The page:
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Nearly half of B.C. EV owners worried about public charging access

Despite worries over public charging, 96% of electric vehicle owners said they would buy an EV again if they had to replace their current car, according to a poll from the Canadian Automobile Association.
Richmond Hospital EV chargers
An EV charger at Richmond Hospital in British Columbia.

Nearly half of British Columbians who own an electric vehicle say they are worried about getting access to a public charging station, according to a recent poll.

The poll, carried out by PlugShare Research on behalf of the Canadian Automobile Association (CAA), surveyed more than 16,000 EV owners across Canada, including 5,620 in B.C. The results form the largest national survey of the sentiments of electric vehicle owners to date, claims the CAA.

“Once you do buy an EV, your satisfaction levels are overwhelmingly high. Most of your concerns that you had from before you bought it go down significantly,” said Shawn Pettipas, director of mobility marketing at the British Columbia Automobile Association, which partnered with its national counterpart on the study.

“But there are still some areas where you do have concerns and that's mostly around the worry about access to public charging.”

The poll found more than a third of B.C. EV owners charge their vehicle outside of the home. Just under half said when they do that, access to a public charging station “is a worry.” That’s led more than a third of owners to not have confidence in driving their electric car on long road trips, while two-thirds of EV owners still own a gas car.

“A lot of these folks in the survey are early adopters. So they're learning a whole new strategy of how to use their transportation,” said Pettipas. “I think it's gonna change as infrastructure catches up, as technology changes.”

The ability to charge an electric car has long been both a psychological and infrastructure barrier for current and potential EV owners. But the poll found those concerns significantly decline once someone buys an electric vehicle.

Roughly 35 per cent of respondents said they felt “range anxiety” before they owned an EV, which dropped to 31 per cent once they owned an electric vehicle. Worries over cold-weather performance dropped 18 percentage points once drivers owned an EV, while fears over battery degradation plummeted 43 per cent.

That has all combined to lead 96 per cent of B.C. electric vehicle owners to say they would buy another EV if they had to replace the one they currently own. Another 87 per cent said they preferred driving an EV, 96 per cent said their EV was more affordable than their old gas vehicle, and 92 per cent said it's a quieter ride.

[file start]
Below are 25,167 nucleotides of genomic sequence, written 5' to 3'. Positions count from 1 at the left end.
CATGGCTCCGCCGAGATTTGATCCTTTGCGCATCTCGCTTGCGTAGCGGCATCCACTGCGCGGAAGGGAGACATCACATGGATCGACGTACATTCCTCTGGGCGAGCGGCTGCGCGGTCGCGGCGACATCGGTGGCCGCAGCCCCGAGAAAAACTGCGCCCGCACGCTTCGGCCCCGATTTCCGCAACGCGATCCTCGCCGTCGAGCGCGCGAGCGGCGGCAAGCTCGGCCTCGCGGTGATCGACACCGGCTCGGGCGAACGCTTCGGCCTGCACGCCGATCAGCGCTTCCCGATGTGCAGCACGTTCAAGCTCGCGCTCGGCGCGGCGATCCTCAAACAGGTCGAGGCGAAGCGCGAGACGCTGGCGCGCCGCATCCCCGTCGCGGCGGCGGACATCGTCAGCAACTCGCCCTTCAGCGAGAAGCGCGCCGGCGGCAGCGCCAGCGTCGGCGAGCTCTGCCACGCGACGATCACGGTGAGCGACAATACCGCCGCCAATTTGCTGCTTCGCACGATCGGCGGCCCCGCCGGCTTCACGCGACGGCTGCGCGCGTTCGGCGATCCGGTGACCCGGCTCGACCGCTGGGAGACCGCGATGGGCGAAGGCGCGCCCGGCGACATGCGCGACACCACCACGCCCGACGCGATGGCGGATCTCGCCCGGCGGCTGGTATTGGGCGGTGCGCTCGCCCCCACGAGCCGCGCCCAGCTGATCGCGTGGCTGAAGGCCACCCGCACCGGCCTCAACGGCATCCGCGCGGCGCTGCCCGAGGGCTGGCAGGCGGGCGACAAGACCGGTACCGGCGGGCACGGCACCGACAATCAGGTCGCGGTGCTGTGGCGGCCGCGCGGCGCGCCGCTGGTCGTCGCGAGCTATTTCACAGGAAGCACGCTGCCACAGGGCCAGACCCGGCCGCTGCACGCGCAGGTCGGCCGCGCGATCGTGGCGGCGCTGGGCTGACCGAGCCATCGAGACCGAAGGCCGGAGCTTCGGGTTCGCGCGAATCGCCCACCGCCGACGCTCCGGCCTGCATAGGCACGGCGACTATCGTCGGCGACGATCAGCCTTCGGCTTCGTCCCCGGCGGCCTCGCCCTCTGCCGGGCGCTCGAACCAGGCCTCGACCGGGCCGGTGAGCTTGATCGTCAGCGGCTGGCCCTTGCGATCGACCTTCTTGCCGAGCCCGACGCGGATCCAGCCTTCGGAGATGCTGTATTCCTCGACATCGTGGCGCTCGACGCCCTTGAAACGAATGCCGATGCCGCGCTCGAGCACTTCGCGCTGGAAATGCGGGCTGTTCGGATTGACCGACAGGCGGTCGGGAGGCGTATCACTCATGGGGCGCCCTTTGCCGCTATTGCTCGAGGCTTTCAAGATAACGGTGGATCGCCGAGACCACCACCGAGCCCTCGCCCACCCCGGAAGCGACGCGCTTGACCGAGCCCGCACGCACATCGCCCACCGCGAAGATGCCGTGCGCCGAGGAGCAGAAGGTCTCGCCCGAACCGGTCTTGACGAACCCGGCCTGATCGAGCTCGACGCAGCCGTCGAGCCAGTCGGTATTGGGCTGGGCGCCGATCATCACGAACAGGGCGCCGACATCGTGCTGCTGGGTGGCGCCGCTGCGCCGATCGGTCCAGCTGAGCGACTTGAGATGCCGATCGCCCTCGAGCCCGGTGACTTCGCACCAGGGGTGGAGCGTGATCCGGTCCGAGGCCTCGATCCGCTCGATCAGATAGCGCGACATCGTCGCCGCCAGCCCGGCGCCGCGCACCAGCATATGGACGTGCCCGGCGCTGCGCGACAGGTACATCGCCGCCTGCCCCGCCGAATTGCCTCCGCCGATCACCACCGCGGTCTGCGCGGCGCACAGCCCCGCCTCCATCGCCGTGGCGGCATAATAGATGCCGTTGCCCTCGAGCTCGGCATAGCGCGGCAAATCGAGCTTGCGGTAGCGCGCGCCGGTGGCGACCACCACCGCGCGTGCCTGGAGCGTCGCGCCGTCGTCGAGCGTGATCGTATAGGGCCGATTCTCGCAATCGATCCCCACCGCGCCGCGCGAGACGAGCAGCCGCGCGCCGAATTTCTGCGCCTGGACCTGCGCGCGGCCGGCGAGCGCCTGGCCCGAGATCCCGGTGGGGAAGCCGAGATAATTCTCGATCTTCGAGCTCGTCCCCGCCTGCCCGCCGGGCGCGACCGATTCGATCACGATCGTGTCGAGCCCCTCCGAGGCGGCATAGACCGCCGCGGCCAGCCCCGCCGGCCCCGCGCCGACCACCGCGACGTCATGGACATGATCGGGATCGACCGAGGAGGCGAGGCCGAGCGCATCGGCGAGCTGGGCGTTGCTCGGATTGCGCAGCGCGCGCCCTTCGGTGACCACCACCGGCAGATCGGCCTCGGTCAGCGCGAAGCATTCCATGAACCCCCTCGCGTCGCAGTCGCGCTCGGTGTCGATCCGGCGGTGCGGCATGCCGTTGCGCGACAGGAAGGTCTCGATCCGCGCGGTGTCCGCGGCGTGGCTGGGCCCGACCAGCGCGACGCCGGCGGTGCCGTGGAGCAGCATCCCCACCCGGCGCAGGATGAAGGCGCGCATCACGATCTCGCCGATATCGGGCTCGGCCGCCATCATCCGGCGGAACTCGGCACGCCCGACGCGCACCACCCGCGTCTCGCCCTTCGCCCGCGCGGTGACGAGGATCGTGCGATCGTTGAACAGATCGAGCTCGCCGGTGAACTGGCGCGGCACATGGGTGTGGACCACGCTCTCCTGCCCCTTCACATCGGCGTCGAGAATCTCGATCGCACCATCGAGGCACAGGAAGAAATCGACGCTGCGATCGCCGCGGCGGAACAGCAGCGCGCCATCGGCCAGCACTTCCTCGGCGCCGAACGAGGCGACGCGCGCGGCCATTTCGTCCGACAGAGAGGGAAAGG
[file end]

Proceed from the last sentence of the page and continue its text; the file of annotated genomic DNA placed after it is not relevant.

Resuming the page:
The survey was carried out from Nov. 21 to Dec. 11, 2022, in every province across Canada, with B.C. drivers representing the largest share of respondents.

B.C. a Canadian 'bright spot'

Last year, about one in five new vehicles sold in B.C. were electric, said Trevor Melanson, a spokesperson for Simon Fraser University’s Clean Energy Canada program, which works to accelerate Canada’s clean energy transition.

“It’s a bright spot in B.C., but the story is not quite true right across Canada,” said Melanson.

Almost 15 per cent of all new vehicles registered in B.C. between January and June 2022 were electric. Quebec is Canada’s second EV sales leader, accounting for 11.4 per cent of registrations over that same period.

Other provinces, however, have further to go. In the first six months of 2022, sales of fully electric and plug-in hybrid vehicles made up just 7.2 per cent of new car registrations across Canada. For all of 2021, the share was 5.2 per cent.

“Canada has actually been kind of middle of the pack in terms of EV adoption, and in fact, is lagging behind a number of European countries and even China in terms of EV adoption,” Melanson said.

That has prompted the federal government to try and play catch-up with B.C. and Quebec on EV rebates (which it has already done) and mandates requiring automakers to supply more EVs, (a policy it’s currently pursuing).

“The federal government now is actually pushing through a version of that policy at a national level to kind of even the playing field across the country,” Melanson said.

In late 2022, federal Environment Minister Steven Guilbeault pledged to pass regulations that would require one-fifth of all passenger cars, SUVs and trucks sold in Canada by 2026 to be electric. By 2035, the plan would require every passenger vehicle sold in Canada to be electric.

Manufacturers or importers who don't meet the sales targets could face penalties under the Canadian Environmental Protection Act through a phased-in approach.

Clean transportation expected to see boom

Despite current EV misgivings, the pace of transitioning away from gas-powered cars is only expected to grow faster, and that’s predicted to create a boom in new jobs.

By 2050, nearly 61 per cent of the clean energy sector jobs are expected to be in transportation, according to a report released Wednesday by Clean Energy Canada.

“In fact, the number of people employed in the electric vehicle industry in 2050 is set to be 60 times greater than in 2025 — with an 18 per cent increase each year,” noted the report.

In B.C., the report forecast clean transportation is the biggest employer in the province’s net-zero clean energy sector, with jobs in the EV sector expected to employ 205,800 people in 2050, a 40-fold increase from what’s expected by 2025.

“Clean transportation is the biggest opportunity in Canada's clean energy sector,” added Melanson.

“We have some work to do, but I think it's going to be one of the areas that we can succeed in sooner than some others.”

With files from The Canadian Press